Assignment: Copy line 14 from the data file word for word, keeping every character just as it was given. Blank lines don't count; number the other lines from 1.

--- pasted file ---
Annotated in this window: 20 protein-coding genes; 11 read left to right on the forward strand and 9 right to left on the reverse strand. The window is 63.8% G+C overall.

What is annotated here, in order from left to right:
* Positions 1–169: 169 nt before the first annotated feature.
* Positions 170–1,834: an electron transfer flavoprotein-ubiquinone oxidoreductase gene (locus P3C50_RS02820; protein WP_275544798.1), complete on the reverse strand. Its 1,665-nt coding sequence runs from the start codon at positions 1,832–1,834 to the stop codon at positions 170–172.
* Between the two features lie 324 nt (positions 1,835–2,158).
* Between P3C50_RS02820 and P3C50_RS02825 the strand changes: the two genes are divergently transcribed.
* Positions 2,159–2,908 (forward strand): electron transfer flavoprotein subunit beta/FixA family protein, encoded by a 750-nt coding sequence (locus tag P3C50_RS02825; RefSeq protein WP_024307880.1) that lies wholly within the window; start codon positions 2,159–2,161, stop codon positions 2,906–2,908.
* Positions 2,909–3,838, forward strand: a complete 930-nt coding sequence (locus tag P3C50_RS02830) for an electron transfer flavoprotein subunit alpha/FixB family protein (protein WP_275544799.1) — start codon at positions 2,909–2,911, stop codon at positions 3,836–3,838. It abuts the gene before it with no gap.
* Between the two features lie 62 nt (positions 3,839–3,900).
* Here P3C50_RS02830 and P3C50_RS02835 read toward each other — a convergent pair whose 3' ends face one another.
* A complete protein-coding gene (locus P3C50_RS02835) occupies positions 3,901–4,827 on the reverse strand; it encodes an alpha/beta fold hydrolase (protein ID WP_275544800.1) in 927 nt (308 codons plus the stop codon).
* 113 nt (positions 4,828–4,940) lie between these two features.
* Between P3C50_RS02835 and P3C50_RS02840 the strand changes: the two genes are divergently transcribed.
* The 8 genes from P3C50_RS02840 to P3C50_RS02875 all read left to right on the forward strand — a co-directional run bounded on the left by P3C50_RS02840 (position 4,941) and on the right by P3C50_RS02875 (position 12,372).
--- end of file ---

* The 8 genes from P3C50_RS02840 to P3C50_RS02875 all read left to right on the forward strand — a co-directional run bounded on the left by P3C50_RS02840 (position 4,941) and on the right by P3C50_RS02875 (position 12,372).